|Quote from the passage below: "Superiority means others have to bend their knees, and cater to the wishes of the dominant nation."
I disagree. China has always demanded complete prostration (your head had better touch the ground, or else) and trembling obedience, not the bended knee.
In 2002, I speculated that China may be something we have never seen before: a mature fascist state. Recent events there, especially the mass rage in response to Western criticism, seem to confirm that theory. More significantly, over the intervening six years China's leaders have consolidated their hold on the organs of control--political, economic and cultural. Instead of gradually embracing pluralism as many expected, China's corporatist elite has become even more entrenched.
Even though they still call themselves communists, and the Communist Party rules the country, classical fascism should be the starting point for our efforts to understand the People's Republic. Imagine Italy 50 years after the fascist revolution. Mussolini would be dead and buried, the corporate state would be largely intact, the party would be firmly in control, and Italy would be governed by professional politicians, part of a corrupt elite, rather than the true believers who had marched on Rome. It would no longer be a system based on charisma, but would instead rest almost entirely on political repression, the leaders would be businesslike and cynical, not idealistic, and they would constantly invoke formulaic appeals to the grandeur of the "great Italian people," "endlessly summoned to emulate the greatness of its ancestors."
Substitute in the "great Chinese people" and it all sounds familiar. We are certainly not dealing with a Communist regime, either politically or economically, nor do Chinese leaders, even those who followed the radical reformer Deng Xiaoping, seem to be at all interested in treading the dangerous and uneven path from Stalinism to democracy. They know that Mikhail Gorbachev fell when he tried to control the economy while giving political freedom. They are attempting the opposite, keeping a firm grip on political power while permitting relatively free areas of economic enterprise. Their political methods are quite like those used by the European fascists 80 years ago.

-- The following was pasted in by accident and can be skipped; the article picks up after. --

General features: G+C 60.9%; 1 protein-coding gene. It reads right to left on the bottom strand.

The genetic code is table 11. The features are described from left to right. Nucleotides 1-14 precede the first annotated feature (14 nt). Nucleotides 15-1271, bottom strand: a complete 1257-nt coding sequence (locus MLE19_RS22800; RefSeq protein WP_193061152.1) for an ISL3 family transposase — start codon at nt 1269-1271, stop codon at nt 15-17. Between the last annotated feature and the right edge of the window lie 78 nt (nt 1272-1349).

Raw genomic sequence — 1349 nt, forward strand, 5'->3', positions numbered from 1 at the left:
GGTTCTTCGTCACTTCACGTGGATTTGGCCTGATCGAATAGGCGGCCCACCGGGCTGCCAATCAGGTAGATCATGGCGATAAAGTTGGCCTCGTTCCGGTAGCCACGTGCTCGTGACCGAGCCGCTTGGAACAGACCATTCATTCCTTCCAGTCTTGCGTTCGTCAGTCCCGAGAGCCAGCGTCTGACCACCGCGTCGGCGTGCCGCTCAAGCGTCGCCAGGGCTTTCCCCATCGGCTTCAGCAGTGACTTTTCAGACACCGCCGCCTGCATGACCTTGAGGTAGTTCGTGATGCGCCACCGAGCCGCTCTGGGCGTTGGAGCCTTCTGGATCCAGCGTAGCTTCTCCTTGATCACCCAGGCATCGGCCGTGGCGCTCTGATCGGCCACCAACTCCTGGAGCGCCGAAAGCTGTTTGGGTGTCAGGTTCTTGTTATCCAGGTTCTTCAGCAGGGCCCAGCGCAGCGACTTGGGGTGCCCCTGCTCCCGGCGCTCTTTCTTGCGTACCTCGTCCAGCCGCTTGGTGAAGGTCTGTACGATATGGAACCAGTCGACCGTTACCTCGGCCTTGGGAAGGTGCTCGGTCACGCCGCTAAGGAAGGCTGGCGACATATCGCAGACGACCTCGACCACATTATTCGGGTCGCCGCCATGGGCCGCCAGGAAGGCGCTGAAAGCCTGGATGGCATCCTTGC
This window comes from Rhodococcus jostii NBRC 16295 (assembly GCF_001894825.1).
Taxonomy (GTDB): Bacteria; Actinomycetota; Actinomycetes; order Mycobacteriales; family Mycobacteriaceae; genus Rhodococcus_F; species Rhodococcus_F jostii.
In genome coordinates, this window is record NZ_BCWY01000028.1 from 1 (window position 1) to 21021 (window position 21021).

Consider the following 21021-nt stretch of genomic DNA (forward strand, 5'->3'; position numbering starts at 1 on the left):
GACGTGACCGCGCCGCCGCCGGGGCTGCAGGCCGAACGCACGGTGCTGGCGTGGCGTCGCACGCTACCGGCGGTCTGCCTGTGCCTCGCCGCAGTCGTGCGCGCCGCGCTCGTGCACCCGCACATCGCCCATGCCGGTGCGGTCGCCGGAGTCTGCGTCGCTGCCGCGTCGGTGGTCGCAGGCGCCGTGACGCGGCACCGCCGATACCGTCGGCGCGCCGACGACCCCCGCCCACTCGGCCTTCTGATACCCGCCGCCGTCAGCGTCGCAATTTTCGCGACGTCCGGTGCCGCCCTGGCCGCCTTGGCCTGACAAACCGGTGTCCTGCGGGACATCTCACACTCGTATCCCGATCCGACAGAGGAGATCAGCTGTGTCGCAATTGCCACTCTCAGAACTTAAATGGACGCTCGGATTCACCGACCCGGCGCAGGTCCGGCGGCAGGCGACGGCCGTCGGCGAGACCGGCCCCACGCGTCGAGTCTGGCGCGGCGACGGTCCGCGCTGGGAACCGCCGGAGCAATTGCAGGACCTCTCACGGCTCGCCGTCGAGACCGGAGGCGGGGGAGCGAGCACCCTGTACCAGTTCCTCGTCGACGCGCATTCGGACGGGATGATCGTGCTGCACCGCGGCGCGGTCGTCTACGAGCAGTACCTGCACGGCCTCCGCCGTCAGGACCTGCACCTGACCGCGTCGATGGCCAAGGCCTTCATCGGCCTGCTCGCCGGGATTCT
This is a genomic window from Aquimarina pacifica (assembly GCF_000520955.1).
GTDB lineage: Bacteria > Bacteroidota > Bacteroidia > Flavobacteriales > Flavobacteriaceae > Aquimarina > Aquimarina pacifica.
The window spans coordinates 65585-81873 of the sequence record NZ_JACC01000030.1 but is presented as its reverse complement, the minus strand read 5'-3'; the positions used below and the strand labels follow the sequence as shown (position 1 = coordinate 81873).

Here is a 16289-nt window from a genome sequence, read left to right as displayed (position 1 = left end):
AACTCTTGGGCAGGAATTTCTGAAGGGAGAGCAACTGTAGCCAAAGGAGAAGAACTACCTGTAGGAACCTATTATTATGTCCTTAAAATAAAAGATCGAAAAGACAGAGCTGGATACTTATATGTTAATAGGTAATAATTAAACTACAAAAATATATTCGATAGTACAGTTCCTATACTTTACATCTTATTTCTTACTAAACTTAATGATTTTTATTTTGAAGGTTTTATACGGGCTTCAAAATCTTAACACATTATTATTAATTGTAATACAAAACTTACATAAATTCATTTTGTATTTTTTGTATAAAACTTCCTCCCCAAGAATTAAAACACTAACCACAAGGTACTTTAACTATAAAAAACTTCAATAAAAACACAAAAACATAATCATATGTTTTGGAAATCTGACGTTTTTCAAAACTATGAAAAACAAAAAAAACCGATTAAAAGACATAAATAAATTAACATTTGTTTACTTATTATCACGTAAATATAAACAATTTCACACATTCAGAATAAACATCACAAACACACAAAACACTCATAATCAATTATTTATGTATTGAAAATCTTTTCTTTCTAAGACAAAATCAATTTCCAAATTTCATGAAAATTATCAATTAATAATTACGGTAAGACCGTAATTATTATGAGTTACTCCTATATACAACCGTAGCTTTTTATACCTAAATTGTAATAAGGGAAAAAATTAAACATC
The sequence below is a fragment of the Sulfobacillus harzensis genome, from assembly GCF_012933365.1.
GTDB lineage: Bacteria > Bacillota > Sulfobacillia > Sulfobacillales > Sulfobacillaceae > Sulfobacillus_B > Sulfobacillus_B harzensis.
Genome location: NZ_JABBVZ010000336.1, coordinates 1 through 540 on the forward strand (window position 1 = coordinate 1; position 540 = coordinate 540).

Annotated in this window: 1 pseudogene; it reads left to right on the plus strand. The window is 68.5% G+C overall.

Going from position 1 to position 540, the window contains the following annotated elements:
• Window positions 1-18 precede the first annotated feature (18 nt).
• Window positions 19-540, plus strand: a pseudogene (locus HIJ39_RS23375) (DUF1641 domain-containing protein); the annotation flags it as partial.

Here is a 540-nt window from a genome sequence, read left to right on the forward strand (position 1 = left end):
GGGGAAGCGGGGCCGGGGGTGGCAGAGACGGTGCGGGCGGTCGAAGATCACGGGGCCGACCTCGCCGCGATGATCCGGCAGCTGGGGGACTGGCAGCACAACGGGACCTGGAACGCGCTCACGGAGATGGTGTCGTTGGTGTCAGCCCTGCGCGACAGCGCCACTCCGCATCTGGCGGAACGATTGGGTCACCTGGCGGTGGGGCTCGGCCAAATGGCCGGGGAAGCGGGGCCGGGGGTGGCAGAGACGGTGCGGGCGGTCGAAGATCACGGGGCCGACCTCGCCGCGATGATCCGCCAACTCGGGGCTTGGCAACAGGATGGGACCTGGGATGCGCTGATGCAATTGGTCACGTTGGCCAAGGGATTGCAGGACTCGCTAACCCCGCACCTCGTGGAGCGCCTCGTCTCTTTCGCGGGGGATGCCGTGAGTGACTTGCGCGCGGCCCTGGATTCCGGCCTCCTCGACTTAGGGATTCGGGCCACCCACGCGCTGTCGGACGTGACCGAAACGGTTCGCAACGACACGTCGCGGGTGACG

Unlike traditional communist dictators--Mao, for example--who extirpated traditional culture and replaced it with a sterile Marxism-Leninism, the Chinese now enthusiastically, even compulsively, embrace the glories of China's long history. Their passionate reassertion of the greatness of past dynasties has both entranced and baffled Western observers, because it does not fit the model of an "evolving communist system."
Yet the fascist leaders of the 1920s and 1930s used exactly the same device. Mussolini rebuilt Rome to provide a dramatic visual reminder of ancient glories, and he used ancient history to justify the conquest of Libya and Ethiopia. Hitler's favorite architect built neoclassical buildings throughout the Third Reich, and his favorite operatic composer organized festivals to celebrate the country's mythic past.
Like their European predecessors, the Chinese claim a major role in the world because of their history and culture, not just on the basis of their current power, or scientific or cultural accomplishments. China even toys with some of the more bizarre notions of the earlier fascisms, such as the program to make the country self-sufficient in wheat production--the same quest for autarky that obsessed both Hitler and Mussolini.
To be sure, the world is much changed since the first half of the last century. It's much harder (and sometimes impossible) to go it alone. Passions for total independence from the outside world are tempered by the realities of today's global economy, and China's appetite for oil and other raw materials is properly legendary. But the Chinese, like the European fascists, are intensely xenophobic, and obviously worry that their people may turn against them if they learn too much about the rest of the world. They consequently work very hard to dominate the flow of information. Just ask Google, forced to cooperate with the censors in order to work in China.
Some scholars of contemporary China see the Beijing regime as very nervous, and perhaps even unstable, and they are encouraged in this belief when they see recent events such as the eruption of popular sentiment against the Tibetan monks' modest protests. That view is further reinforced by similar outcries against most any criticism of Chinese performance, from human rights to air pollution, and from preparations for the Olympic Games to the failure of Chinese quality control in food production and children's toys. The recent treatment of French retailer Carrefour at the hands of Chinese nationalists is a case in point. It has been publicly excoriated and shunned because France's President Nicolas Sarkozy dared to consider the possibility o